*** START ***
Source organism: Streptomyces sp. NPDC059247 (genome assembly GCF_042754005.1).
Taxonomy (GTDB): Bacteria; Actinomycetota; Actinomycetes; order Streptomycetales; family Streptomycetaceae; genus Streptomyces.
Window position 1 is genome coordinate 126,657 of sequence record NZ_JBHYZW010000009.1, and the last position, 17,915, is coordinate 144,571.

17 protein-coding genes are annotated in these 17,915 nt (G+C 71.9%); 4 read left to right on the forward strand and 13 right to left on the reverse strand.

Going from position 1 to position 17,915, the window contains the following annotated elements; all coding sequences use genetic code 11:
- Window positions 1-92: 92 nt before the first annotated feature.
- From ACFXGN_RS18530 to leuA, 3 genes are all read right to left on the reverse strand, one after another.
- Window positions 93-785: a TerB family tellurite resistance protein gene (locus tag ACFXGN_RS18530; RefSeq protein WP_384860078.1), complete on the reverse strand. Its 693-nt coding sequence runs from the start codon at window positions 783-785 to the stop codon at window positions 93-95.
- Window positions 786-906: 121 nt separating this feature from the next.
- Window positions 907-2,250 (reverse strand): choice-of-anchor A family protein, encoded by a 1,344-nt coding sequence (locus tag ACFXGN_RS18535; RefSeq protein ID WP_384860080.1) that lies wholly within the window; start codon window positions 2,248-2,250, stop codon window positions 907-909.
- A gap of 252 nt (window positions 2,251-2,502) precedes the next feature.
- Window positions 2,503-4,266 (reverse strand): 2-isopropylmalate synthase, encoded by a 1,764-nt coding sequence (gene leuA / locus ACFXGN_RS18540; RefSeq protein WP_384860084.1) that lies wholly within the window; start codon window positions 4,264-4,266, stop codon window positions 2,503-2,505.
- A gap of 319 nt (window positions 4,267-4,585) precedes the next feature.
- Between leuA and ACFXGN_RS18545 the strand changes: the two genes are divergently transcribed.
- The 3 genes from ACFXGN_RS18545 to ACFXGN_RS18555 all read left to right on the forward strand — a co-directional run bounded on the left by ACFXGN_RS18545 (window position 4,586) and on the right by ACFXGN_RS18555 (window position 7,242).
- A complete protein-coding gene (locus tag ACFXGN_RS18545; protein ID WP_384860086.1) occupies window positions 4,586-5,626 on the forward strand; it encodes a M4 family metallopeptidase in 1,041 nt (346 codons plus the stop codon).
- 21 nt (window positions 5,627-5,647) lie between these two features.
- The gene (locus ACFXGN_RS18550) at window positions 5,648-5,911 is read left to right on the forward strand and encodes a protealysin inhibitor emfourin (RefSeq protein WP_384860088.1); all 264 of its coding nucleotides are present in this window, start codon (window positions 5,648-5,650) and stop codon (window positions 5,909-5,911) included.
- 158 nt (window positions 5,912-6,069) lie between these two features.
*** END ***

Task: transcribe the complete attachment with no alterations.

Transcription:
Source organism: Streptomyces sp. NPDC059247 (genome assembly GCF_042754005.1).
Taxonomy (GTDB): Bacteria; Actinomycetota; Actinomycetes; order Streptomycetales; family Streptomycetaceae; genus Streptomyces.
Window position 1 is genome coordinate 126,657 of sequence record NZ_JBHYZW010000009.1, and the last position, 17,915, is coordinate 144,571.

17 protein-coding genes are annotated in these 17,915 nt (G+C 71.9%); 4 read left to right on the forward strand and 13 right to left on the reverse strand.

Going from position 1 to position 17,915, the window contains the following annotated elements; all coding sequences use genetic code 11:
- Window positions 1-92: 92 nt before the first annotated feature.
- From ACFXGN_RS18530 to leuA, 3 genes are all read right to left on the reverse strand, one after another.
- Window positions 93-785: a TerB family tellurite resistance protein gene (locus tag ACFXGN_RS18530; RefSeq protein WP_384860078.1), complete on the reverse strand. Its 693-nt coding sequence runs from the start codon at window positions 783-785 to the stop codon at window positions 93-95.
- Window positions 786-906: 121 nt separating this feature from the next.
- Window positions 907-2,250 (reverse strand): choice-of-anchor A family protein, encoded by a 1,344-nt coding sequence (locus tag ACFXGN_RS18535; RefSeq protein ID WP_384860080.1) that lies wholly within the window; start codon window positions 2,248-2,250, stop codon window positions 907-909.
- A gap of 252 nt (window positions 2,251-2,502) precedes the next feature.
- Window positions 2,503-4,266 (reverse strand): 2-isopropylmalate synthase, encoded by a 1,764-nt coding sequence (gene leuA / locus ACFXGN_RS18540; RefSeq protein WP_384860084.1) that lies wholly within the window; start codon window positions 4,264-4,266, stop codon window positions 2,503-2,505.
- A gap of 319 nt (window positions 4,267-4,585) precedes the next feature.
- Between leuA and ACFXGN_RS18545 the strand changes: the two genes are divergently transcribed.
- The 3 genes from ACFXGN_RS18545 to ACFXGN_RS18555 all read left to right on the forward strand — a co-directional run bounded on the left by ACFXGN_RS18545 (window position 4,586) and on the right by ACFXGN_RS18555 (window position 7,242).
- A complete protein-coding gene (locus tag ACFXGN_RS18545; protein ID WP_384860086.1) occupies window positions 4,586-5,626 on the forward strand; it encodes a M4 family metallopeptidase in 1,041 nt (346 codons plus the stop codon).
- 21 nt (window positions 5,627-5,647) lie between these two features.
- The gene (locus ACFXGN_RS18550) at window positions 5,648-5,911 is read left to right on the forward strand and encodes a protealysin inhibitor emfourin (RefSeq protein WP_384860088.1); all 264 of its coding nucleotides are present in this window, start codon (window positions 5,648-5,650) and stop codon (window positions 5,909-5,911) included.
- 158 nt (window positions 5,912-6,069) lie between these two features.